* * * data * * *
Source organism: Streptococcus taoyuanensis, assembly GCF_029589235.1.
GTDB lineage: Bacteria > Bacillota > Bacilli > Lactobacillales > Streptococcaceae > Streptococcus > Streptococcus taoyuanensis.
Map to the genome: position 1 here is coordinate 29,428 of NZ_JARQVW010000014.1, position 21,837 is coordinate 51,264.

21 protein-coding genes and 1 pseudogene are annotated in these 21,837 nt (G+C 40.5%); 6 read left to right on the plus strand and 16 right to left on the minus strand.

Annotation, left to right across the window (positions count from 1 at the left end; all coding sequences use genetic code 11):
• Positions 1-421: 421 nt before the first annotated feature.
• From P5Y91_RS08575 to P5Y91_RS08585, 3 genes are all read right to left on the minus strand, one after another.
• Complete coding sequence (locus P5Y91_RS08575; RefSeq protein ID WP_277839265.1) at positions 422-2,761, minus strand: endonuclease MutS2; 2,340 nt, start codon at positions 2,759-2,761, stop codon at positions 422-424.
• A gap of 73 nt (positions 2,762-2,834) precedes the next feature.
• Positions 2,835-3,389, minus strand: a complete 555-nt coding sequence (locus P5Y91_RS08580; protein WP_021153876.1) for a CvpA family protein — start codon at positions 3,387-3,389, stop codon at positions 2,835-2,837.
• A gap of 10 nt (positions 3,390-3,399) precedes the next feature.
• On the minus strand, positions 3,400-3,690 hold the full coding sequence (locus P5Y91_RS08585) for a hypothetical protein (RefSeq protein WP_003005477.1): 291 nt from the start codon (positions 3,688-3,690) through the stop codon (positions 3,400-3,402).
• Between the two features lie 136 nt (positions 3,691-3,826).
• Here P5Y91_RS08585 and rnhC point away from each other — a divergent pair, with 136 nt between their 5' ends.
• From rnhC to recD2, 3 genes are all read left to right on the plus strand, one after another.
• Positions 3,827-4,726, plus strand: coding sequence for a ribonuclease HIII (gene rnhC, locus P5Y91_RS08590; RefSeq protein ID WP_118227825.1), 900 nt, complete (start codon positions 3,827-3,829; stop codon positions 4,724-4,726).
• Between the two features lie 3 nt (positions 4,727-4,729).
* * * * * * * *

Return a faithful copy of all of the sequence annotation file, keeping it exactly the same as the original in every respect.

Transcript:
Source organism: Streptococcus taoyuanensis, assembly GCF_029589235.1.
GTDB lineage: Bacteria > Bacillota > Bacilli > Lactobacillales > Streptococcaceae > Streptococcus > Streptococcus taoyuanensis.
Map to the genome: position 1 here is coordinate 29,428 of NZ_JARQVW010000014.1, position 21,837 is coordinate 51,264.

21 protein-coding genes and 1 pseudogene are annotated in these 21,837 nt (G+C 40.5%); 6 read left to right on the plus strand and 16 right to left on the minus strand.

Annotation, left to right across the window (positions count from 1 at the left end; all coding sequences use genetic code 11):
• Positions 1-421: 421 nt before the first annotated feature.
• From P5Y91_RS08575 to P5Y91_RS08585, 3 genes are all read right to left on the minus strand, one after another.
• Complete coding sequence (locus P5Y91_RS08575; RefSeq protein ID WP_277839265.1) at positions 422-2,761, minus strand: endonuclease MutS2; 2,340 nt, start codon at positions 2,759-2,761, stop codon at positions 422-424.
• A gap of 73 nt (positions 2,762-2,834) precedes the next feature.
• Positions 2,835-3,389, minus strand: a complete 555-nt coding sequence (locus P5Y91_RS08580; protein WP_021153876.1) for a CvpA family protein — start codon at positions 3,387-3,389, stop codon at positions 2,835-2,837.
• A gap of 10 nt (positions 3,390-3,399) precedes the next feature.
• On the minus strand, positions 3,400-3,690 hold the full coding sequence (locus P5Y91_RS08585) for a hypothetical protein (RefSeq protein WP_003005477.1): 291 nt from the start codon (positions 3,688-3,690) through the stop codon (positions 3,400-3,402).
• Between the two features lie 136 nt (positions 3,691-3,826).
• Here P5Y91_RS08585 and rnhC point away from each other — a divergent pair, with 136 nt between their 5' ends.
• From rnhC to recD2, 3 genes are all read left to right on the plus strand, one after another.
• Positions 3,827-4,726, plus strand: coding sequence for a ribonuclease HIII (gene rnhC, locus P5Y91_RS08590; RefSeq protein ID WP_118227825.1), 900 nt, complete (start codon positions 3,827-3,829; stop codon positions 4,724-4,726).
• Between the two features lie 3 nt (positions 4,727-4,729).